9 Tips for Finding Work in English While Living in France

9 Tips for Finding Work in English While Living in France

With the world increasingly globalized, more companies in France are opening up to people without excellent French language skills. Some multi-national companies work primarily in English in order to compete, while certain industries cater specifically to Anglophones.

But make no mistake, it still isn’t easy to find a job in France without fluent French. In fact, it can take a year or more to land a job in your industry. Still there are many expats here who have made it happen, including myself.

As a journalist, I am lucky France 24 English exists because my French will probably never be good enough to compete with native speakers. But even if your work is in English, you should plan on learning as much French as possible. Since I work for a French company, I still need to use French for meetings and all the peripheral aspects such as tech support.

If you’re married to a French person like I am, or have another way of obtaining a work permit, you already have a big leg up. The reality is the process will be even harder if you also need sponsorship to be able to work in France. It is expensive for the company and it has to prove you are qualified over any French person (as well as anyone else in the EU if you aren’t from the bloc).

Don’t underestimate the difficulty, but it is possible, and here are some tips I’ve compiled to help you secure English work in France.

Tips for finding English-language work in France

1. Transfer to the French offices

If you don’t live in France yet, think about making your move into a longer-term plan. It is often easier to get a job in your home country with a company that is based in France or has offices here and then transfer after some time working with them.

2. Consider your industry

There are industries that operate more in English than others here in France and will be easier to find work in, so think about how you can position yourself well. International companies and digital agencies are also less likely to require French skills than local businesses.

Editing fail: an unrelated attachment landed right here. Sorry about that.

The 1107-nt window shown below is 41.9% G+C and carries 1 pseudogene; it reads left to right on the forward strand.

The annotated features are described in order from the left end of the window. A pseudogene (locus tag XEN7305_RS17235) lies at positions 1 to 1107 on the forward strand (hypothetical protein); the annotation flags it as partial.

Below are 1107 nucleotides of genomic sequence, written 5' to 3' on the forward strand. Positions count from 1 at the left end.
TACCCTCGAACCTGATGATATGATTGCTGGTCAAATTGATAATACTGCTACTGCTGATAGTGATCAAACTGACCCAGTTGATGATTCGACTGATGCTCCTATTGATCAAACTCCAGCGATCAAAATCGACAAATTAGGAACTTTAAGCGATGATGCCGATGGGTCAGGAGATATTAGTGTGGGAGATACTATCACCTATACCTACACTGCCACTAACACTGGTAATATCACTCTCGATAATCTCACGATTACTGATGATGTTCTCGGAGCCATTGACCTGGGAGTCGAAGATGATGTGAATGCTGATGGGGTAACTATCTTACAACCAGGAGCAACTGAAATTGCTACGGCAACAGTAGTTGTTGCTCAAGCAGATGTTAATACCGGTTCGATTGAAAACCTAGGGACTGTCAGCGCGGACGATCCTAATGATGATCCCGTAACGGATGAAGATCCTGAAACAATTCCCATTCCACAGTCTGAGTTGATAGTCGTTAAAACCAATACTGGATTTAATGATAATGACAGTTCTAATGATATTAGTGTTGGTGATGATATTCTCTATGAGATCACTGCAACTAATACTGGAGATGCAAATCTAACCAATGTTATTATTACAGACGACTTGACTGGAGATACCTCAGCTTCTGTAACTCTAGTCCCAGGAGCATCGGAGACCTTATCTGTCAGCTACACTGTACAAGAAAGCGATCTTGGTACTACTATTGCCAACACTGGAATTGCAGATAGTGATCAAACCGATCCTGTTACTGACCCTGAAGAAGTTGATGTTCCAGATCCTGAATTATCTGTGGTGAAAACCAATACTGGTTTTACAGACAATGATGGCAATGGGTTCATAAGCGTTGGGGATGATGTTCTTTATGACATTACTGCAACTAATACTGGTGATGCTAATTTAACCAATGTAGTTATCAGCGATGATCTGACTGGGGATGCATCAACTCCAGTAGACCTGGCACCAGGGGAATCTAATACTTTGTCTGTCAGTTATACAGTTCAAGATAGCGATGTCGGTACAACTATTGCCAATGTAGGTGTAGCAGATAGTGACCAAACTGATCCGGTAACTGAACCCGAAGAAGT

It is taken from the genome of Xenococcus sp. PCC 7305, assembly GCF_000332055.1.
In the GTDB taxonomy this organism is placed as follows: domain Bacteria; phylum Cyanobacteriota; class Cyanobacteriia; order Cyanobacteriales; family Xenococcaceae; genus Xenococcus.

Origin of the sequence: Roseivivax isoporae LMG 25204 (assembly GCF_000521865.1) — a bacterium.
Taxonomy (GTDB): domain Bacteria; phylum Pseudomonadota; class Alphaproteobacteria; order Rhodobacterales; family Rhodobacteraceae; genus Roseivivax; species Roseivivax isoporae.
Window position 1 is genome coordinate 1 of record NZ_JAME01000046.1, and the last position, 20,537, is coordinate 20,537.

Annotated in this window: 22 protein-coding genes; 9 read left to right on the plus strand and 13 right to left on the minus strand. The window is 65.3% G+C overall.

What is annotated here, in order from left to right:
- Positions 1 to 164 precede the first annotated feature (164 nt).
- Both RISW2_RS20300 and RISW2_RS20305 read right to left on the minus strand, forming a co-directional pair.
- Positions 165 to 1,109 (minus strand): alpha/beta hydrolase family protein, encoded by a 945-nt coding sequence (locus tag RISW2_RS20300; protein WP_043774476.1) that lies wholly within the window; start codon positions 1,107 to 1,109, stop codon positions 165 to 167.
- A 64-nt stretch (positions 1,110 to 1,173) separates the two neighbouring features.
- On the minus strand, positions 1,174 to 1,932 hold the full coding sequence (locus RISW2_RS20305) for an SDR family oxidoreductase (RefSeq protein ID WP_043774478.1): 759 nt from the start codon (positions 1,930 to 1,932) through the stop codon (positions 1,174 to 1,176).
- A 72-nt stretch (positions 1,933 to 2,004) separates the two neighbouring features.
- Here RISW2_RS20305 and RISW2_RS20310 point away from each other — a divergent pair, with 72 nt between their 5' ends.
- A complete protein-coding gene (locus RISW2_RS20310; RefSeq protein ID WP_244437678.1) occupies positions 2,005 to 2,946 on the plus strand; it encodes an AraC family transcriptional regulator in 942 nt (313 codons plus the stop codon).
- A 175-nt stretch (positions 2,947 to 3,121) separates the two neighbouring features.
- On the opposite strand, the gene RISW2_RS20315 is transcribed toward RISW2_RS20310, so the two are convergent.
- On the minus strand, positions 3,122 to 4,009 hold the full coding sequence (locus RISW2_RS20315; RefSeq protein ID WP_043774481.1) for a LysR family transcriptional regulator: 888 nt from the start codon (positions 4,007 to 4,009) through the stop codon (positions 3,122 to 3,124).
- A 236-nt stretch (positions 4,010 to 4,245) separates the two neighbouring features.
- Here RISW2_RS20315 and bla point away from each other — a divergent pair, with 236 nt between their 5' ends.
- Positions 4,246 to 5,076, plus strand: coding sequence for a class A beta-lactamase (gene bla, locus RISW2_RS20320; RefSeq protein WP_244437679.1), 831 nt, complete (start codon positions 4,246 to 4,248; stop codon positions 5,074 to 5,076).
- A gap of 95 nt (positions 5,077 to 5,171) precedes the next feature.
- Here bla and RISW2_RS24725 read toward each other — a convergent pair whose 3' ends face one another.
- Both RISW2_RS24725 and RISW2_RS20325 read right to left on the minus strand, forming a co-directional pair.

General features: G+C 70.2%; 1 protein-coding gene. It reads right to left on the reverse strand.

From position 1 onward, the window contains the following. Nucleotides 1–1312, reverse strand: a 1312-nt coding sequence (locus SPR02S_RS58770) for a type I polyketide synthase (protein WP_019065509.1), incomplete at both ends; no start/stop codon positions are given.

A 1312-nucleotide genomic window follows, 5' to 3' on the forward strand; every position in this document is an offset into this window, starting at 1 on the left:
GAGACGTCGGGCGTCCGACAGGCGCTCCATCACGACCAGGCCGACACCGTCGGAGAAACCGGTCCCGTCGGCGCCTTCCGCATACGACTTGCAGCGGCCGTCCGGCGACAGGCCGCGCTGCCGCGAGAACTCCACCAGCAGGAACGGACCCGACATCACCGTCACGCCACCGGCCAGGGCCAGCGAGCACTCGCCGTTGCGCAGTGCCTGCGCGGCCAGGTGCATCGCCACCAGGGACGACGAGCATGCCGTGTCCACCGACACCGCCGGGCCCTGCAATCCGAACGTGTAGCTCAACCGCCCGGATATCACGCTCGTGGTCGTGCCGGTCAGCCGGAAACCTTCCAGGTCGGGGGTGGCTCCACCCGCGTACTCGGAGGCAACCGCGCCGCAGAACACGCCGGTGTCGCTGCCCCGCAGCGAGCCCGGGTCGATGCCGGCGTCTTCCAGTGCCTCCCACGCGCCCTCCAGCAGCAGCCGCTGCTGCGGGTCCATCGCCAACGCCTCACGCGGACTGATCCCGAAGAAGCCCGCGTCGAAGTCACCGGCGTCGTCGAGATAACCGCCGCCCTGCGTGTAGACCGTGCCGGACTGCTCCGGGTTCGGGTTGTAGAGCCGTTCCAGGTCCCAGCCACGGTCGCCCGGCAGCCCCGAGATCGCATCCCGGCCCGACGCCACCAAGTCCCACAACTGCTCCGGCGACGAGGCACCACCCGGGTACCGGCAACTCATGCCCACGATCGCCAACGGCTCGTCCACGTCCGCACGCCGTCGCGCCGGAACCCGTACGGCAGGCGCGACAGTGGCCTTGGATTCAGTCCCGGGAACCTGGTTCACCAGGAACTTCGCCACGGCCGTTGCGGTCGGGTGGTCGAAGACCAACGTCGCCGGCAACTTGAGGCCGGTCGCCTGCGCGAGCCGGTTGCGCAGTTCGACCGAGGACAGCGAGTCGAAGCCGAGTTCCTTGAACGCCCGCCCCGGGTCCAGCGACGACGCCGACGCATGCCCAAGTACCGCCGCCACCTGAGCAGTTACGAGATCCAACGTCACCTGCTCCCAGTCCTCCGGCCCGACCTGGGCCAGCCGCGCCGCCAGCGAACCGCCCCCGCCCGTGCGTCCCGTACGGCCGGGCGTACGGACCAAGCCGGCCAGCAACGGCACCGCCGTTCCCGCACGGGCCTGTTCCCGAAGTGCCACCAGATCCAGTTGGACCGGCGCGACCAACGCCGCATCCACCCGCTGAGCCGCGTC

Here are some industries that are easier to find English work in:

  • Technology and Gaming: France is undergoing a bit of a tech boom right now and in order to compete throughout Europe much of the start-up ecosystem operates in English. This is a great industry to start looking in, and France even offers easy-to-obtain visas for tech founders.
  • Childcare: This is a very common job for foreign students and expats in France, as French families often want to give their kids a leg up with English by hiring a native speaker.
  • English Teacher: For obvious reason, teaching English is a plentiful job option in France. That said, the hours and pay can be pretty pitiful, and the competition harder in cities such as Paris.
  • PR/Marketing/Social Media: Many companies in France promote their products and services in English and want native speakers to provide their content.
  • Tourism: As one of the most visited countries in the world, there is always a need for tour guides and people with specific skills to share with tourists such as art history, photography or ski instruction.
  • Retail: Sometimes shops in super touristy areas such as around the Champs-Élysées and Disneyland will hire people with minimal French skills since the clientele is mostly international.
  • Writing and Journalism: There are companies based in France that produce content in multiple languages, as well as English-language news agencies and broadcasters. Writing is also work that can be done freelance or remotely (more on that below).